Global wheat crops are taking it on the chin, thanks to a drought and fires in Russia, too much rain in Canada, and locusts in Australia. Prices are at levels not seen in almost two years.
Consumers, watch out. If food producers pass those increases along, expect higher costs for staples like bread and breakfast cereal, the BBC reports.
Early this week, prices broke through the $7-a-bushel level for September delivery, the highest price in almost two years, although they have since fallen back slightly.
Overall, wheat prices are up around 50% since June.
In 2008, high food costs, including for wheat, led to riots in countries like Egypt, Haiti and Pakistan, according to the Wall Street Journal. But the situation thay year was exacerbated by droughts in more areas.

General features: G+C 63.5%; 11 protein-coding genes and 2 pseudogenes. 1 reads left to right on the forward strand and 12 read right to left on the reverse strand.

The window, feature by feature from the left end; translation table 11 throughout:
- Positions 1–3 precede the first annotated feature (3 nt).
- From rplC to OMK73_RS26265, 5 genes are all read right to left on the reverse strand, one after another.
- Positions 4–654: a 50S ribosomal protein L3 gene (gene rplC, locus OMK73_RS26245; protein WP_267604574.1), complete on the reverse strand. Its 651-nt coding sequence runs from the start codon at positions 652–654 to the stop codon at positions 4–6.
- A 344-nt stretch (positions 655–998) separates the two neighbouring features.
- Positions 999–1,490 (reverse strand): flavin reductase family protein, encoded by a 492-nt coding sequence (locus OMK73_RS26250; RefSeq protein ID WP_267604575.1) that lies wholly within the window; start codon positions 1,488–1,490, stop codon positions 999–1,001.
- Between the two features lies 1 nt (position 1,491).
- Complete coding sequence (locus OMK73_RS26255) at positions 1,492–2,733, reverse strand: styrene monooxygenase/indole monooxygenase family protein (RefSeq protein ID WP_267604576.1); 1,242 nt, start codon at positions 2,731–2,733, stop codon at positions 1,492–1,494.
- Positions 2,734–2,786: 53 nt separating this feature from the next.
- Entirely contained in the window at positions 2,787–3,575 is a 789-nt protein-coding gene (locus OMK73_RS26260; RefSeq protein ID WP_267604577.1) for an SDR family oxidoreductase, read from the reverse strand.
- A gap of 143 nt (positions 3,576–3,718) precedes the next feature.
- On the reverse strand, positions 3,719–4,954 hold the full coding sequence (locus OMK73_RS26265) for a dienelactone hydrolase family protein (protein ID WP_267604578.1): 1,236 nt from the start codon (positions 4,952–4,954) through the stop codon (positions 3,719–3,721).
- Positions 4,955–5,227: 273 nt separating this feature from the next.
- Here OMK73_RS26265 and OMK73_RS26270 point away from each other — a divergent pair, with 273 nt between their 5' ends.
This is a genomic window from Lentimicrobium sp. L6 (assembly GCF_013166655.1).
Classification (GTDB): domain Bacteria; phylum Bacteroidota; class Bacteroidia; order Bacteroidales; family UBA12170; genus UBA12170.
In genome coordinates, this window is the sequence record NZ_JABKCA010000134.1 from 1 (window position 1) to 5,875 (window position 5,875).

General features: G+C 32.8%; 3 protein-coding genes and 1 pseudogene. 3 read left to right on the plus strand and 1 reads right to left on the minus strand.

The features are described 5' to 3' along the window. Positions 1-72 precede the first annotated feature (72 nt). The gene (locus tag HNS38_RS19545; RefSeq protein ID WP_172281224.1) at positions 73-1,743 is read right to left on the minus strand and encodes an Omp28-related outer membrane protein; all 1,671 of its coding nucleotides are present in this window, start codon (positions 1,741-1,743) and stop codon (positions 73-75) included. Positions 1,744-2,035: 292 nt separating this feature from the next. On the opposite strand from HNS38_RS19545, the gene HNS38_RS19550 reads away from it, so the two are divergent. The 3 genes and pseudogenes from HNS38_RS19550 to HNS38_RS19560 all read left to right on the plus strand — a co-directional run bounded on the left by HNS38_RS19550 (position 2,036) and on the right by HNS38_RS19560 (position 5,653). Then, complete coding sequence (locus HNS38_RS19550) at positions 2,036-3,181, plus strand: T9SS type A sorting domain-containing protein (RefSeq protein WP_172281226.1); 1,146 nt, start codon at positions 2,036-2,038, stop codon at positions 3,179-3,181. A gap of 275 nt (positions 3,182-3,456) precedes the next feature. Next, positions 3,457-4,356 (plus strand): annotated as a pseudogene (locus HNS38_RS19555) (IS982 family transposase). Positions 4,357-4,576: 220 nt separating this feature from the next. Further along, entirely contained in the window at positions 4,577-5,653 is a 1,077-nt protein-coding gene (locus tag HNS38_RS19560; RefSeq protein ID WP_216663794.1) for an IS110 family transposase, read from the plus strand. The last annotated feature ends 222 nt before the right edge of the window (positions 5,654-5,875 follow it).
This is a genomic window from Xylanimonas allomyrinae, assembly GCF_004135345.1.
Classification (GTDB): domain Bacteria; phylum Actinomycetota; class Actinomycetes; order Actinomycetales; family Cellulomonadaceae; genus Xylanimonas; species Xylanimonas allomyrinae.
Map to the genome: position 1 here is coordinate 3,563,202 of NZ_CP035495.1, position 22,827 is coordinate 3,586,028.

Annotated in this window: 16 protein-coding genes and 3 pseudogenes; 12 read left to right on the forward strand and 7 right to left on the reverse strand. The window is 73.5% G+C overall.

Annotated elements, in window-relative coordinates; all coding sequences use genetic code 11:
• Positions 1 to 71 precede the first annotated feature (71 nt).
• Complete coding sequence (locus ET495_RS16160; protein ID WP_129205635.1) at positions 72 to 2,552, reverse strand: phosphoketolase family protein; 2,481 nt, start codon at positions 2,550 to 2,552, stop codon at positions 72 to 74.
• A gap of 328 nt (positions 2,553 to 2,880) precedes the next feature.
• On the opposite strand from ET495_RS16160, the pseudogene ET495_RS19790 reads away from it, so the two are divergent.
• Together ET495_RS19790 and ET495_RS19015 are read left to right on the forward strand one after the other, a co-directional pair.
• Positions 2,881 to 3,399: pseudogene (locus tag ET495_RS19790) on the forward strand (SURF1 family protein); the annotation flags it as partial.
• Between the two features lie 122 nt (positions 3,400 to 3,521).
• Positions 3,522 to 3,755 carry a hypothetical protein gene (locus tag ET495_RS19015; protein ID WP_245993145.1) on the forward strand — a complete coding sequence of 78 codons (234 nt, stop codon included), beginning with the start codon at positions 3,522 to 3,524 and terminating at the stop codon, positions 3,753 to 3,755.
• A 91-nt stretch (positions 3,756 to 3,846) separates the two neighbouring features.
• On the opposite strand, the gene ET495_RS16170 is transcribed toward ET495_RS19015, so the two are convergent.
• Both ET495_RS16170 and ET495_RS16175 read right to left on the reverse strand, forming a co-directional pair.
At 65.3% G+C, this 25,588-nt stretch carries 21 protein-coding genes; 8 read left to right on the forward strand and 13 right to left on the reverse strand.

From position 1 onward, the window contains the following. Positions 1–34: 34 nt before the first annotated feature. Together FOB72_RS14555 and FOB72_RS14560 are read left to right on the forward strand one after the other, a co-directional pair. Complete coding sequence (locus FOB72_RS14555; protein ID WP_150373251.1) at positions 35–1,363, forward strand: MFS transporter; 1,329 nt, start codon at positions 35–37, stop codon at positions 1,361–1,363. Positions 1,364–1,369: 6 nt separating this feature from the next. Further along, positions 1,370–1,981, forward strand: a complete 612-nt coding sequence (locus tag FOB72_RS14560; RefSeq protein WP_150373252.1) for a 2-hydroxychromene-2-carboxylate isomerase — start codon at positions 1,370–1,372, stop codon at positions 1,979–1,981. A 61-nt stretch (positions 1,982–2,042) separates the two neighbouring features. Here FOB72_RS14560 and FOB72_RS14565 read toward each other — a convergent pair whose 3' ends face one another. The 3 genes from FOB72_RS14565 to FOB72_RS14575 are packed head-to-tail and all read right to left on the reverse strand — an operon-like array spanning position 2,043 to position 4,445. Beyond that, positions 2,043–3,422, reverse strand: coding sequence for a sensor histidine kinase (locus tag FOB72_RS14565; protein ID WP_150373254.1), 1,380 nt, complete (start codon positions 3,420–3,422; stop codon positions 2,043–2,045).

The U.S. wheat crop is expected to be strong this year, resulting in almost 30 million tons of wheat in stockpiles by May next year, according to the U.S. Agriculture Department. A good U.S. harvest should help bring prices back in check, analysts say.
Long term, some food scientists are worried about Ug99, a new type of fungus that causes stem rust. Wired calls it the polio of agriculture and talked to cereal experts who say it has the potential to devastate wheat crops across large areas.
UPDATE: Typo fixed in "global." Thanks, FB tipster Bambi Coral.